Ask any Marine to name one person that personifies the Marine Corps and the most likely answer would be Chesty Puller. There are many stories told about Chesty Puller and remarkably they are all true. He stared down a grenade in WWII simply proclaiming to those around him it was a dud. He was a great leader and those who he pulled aside and corrected would later claim that Puller inspired them to be better Marines. He also knew the importance of the people under him. Whether a senior Non-Commissioned Officer or a private he was fair and knew they were key to his success. Once he saw a Second Lieutenant standing in front of a private who was repeated saluting him. He asked the Lieutenant what was going on. The lieutenant said the private did not salute him and to teach him a lesson he was making the private salute one hundred times. Puller said that was fair and that the lieutenant rates the salute, but he reminded the lieutenant that he is required to return ever salute the private gives. Puller watched as the lieutenant now returned each and every salute.
Puller believed in leadership by example. The senior men should always be last. Juniors were always first to the chow line, first to receive medical treatment and Puller was not shy in enforcing this to all those in his command. He was a rare officer that was respected and liked by all those who served under him. When the troops were sleeping in the mud, Puller was sleeping in the mud too. When the men marched, Puller marched with them rather than ride. Although serving under Puller was physically challenging, he believed that the harder his people trained the more effective they would be in combat and success in combat was the Marine Corps' goal.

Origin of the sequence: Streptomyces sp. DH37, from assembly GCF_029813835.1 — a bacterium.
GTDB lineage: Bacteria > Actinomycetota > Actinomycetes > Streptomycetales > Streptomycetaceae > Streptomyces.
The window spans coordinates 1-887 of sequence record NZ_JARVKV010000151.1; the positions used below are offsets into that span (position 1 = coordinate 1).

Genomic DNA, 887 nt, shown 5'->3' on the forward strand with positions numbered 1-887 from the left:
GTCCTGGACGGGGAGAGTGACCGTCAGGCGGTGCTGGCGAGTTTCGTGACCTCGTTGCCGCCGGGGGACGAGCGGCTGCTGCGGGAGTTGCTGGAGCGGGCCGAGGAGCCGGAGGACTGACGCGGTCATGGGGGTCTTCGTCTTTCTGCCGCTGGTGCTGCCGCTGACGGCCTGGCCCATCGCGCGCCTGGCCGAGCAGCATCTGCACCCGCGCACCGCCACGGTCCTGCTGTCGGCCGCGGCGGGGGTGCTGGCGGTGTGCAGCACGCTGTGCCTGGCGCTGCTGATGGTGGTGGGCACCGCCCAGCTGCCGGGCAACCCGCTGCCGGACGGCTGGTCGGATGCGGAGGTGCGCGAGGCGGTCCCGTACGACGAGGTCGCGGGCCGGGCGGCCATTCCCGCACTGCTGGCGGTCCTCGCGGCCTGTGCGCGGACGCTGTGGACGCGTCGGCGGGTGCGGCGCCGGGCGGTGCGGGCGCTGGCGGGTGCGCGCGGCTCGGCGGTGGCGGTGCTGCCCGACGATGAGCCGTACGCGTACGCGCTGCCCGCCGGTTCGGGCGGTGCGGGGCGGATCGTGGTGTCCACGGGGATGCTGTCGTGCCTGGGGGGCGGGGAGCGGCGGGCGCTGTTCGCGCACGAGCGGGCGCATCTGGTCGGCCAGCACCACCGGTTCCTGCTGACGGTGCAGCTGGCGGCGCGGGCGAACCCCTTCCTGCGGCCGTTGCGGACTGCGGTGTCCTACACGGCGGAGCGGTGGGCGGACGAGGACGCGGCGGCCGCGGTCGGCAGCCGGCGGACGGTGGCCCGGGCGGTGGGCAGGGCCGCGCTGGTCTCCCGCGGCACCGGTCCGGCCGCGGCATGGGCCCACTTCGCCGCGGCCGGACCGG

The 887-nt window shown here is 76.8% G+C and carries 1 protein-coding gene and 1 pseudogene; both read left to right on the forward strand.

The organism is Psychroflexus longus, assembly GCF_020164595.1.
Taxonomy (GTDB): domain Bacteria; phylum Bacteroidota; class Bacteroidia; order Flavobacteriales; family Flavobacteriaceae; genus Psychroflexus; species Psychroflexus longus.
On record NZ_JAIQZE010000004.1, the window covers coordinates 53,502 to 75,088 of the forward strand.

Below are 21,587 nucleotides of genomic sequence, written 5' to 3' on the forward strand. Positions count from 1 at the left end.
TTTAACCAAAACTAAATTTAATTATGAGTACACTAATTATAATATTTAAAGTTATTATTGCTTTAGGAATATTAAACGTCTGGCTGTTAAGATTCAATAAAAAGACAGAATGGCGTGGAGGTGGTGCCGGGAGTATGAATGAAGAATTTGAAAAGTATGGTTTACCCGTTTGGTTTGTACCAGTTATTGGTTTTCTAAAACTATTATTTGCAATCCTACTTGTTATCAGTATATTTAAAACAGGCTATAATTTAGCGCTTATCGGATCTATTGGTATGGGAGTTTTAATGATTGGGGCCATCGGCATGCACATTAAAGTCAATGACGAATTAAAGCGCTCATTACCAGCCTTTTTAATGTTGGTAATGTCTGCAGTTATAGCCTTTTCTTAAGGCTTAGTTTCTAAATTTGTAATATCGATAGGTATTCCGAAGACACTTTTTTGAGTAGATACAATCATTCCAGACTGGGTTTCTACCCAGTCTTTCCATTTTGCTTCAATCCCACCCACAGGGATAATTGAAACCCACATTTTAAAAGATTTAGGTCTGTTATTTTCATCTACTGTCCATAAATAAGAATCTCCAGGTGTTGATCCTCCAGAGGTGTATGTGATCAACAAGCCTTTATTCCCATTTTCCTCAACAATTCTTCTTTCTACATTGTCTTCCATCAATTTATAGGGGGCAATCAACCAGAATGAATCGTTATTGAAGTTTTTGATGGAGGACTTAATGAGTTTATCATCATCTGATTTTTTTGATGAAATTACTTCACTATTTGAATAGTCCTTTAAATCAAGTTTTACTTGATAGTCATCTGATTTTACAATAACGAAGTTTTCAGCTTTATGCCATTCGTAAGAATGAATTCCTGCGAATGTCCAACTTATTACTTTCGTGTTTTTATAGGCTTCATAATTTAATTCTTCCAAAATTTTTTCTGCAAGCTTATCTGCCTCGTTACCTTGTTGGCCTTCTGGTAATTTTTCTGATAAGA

Marine! follows Puller from his childhood to his retirement. Puller's entire military career is covered from his beginnings in Virginia Military Institute, through Parris Island and the end of WWI. What helped make Puller a successful leader was his early service in Central America. This experience was in a time when military valued staff positioning over combat. Puller gained a practical advantage for service in both World War II and Korea. He became the most decorated Marine in history and the only person to earn five Navy Crosses.